Composting a human body, explained
Composting dead bodies may have once been taboo—but it's a real option for eco-conscious burials.
Many cities around the United States are running out of space to bury the deceased. Some designated cemeteries are predicted to run out of room within the next decade or two, making it difficult for families to have their loved ones entombed in the same area. One reason for this crowding of cemeteries is due to the way burials have been done over the years.
What so much of the US understands as a traditional burial or funeral involves embalming, which is a process that stops the natural rate of decomposition. Corpses are then buried in a coffin and covered with a concrete slab. Other common funeral processes include cremation, where remains are either scattered or put in an urn for loved ones.
In comes Natural Organic Reduction (NOR)—a method in which unembalmed remains are processed and turned into soil, aka human composting. The body is broken down with organic materials like wood chips and/or straw for several weeks inside of an enclosure until it becomes soil. This practice was first legalized in 2019 and came into effect in 2020 in Washington State, and has just this summer become legalized in Colorado. States like Maine, Oregon, and California are also considering the eco-friendly afterlife alternative.
Recompose, a Seattle-based business became the first full-service human-composting funeral home in the country earlier this year. The funeral home uses NOR to turn bodies into soil for family members to scatter or use to plant a memorial site for the deceased loved one. The funeral home uses a “vessel”, is a steel cylinder that is 8 feet long and 4 feet tall. The metal container is then monitored by a computer and staff as the deceased decompose into soil with the help of wood chips, alfalfa, and straw. The organic materials create an environment for microbes and microorganisms that help the decomposition process.
[Related: We need a greener way to die.]
Anna Swenson, the outreach manager at Recompose, explains that not everyone is a candidate for the decomposition process. Bodies that have been embalmed cannot be decomposed in a vessel because it has disturbed the natural decomposition process.
“We work with individuals on what works for them,” she says. For example, many members of the Jewish faith are often buried the same day after their passing. ”For some [people], it feels okay to undergo the natural organic production process. And for some, that’s not okay— we respect whatever choices people make and completely understand that we don’t work for everyone.”
NOR may not be right for certain people with diseases like tuberculosis or who have undergone treatments like radiation treatments a month before passing, Swenson says, and are currently not eligible for the process according to state safety regulations. This is largely to ensure that the resulting soil doesn’t have harmful pathogens, and it is always tested once the decomposition has been completed. The process makes about a cubic yard of soil, or about enough to “fill a truck bed.”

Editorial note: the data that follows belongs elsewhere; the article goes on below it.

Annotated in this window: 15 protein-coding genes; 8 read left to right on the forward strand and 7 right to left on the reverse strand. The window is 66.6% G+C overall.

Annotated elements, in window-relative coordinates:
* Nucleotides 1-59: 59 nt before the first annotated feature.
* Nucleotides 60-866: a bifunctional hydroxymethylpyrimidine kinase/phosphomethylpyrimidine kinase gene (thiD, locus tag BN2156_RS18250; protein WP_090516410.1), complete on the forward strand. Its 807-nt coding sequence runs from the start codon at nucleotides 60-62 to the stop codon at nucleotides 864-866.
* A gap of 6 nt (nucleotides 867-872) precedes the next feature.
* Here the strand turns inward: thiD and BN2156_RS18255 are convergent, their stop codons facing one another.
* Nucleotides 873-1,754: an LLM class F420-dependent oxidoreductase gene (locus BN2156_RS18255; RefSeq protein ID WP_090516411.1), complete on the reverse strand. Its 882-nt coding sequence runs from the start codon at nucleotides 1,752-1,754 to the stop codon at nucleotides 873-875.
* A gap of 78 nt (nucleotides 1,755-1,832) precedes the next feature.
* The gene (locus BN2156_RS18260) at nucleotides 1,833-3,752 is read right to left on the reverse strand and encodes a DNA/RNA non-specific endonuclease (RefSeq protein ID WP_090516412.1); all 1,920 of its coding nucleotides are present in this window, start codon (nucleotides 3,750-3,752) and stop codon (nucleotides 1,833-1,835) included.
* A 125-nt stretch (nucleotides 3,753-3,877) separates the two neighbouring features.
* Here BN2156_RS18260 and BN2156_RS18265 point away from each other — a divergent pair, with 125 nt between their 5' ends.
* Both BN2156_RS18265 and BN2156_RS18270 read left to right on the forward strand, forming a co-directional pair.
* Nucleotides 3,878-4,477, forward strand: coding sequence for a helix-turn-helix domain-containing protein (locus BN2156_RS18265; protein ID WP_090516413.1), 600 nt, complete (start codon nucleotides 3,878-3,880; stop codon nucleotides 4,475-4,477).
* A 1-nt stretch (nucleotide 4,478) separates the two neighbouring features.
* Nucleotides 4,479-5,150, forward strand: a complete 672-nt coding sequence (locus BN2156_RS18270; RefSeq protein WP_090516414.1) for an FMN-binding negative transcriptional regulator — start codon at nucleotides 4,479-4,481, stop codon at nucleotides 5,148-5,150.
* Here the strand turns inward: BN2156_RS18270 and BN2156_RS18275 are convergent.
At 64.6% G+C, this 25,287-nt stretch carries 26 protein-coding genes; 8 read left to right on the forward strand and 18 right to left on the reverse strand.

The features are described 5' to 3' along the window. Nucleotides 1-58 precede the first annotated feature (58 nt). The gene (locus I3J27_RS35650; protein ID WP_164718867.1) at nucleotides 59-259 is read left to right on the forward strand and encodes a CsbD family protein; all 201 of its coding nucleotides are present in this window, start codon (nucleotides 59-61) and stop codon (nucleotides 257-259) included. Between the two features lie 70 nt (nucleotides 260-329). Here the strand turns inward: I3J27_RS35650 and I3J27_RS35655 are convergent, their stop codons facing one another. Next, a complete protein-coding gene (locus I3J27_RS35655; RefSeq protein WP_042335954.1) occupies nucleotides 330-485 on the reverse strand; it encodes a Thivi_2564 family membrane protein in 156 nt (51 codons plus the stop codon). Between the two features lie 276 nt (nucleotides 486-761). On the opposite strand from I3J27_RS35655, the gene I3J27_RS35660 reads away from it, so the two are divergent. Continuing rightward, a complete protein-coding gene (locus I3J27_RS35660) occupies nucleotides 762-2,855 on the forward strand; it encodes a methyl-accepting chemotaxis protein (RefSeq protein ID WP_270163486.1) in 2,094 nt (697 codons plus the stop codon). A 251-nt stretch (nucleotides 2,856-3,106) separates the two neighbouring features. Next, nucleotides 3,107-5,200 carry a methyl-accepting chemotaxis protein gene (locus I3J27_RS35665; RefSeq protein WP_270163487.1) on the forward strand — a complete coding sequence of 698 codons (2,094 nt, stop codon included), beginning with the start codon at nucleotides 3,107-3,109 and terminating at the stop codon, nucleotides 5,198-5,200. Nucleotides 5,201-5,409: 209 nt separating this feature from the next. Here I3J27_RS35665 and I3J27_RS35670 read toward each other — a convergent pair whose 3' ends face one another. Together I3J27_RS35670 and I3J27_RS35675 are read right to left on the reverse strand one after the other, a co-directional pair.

The process not only saves more space, but is more environmentally sound than cremations. Traditional burials tend to use up space that could otherwise be used for vegetation, often involving materials like steel, copper, and other metals in coffins that do not biodegrade over time.
“We use 1/8 of the energy required by conventional burial or cremation, we don’t use fossil fuels and gas the way that crematoriums use,” Swenson says. “The only electricity involved is in powering the computer that monitors the vessels… it’s low energy usage that way.”
Walt Patrick, the senior steward at Herland Forest, a nonprofit that also performs green burials and human composting explained that the process of human composting is good for soil and vegetation.
[Related: The Buddhist practice of planting trees in human ashes is saving space across the planet.]
“The forest needs the elements that are in the body— magnesium, the calcium, the phosphorus, and all of those things in the body are desperately needed for the soil,” he explains. “When people harvest the forest they pull stuff out, if the trees don’t have magnesium they can’t make chlorophyll, they don’t have chlorophyll, they can’t grow.”
He also pointed out that being composted makes it easier for people who want to be scattered on their land in a “return to the biosphere”, especially in states where people cannot be buried on their property. Turning those remains into soil allows loved ones to have the freedom to have a plant burial on the deceased person’s property—while supporting flora and fauna in their own backyard.
Ultimately both Patrick and Swenson explained that the process is done with the care for the deceased’s dignity as a person.
“The environmental impact … that resonates with a lot of people,” Swenson says.” And then there’s also the beauty [that is sometimes called] meaningful use, the idea that you will go on to do good after you die.”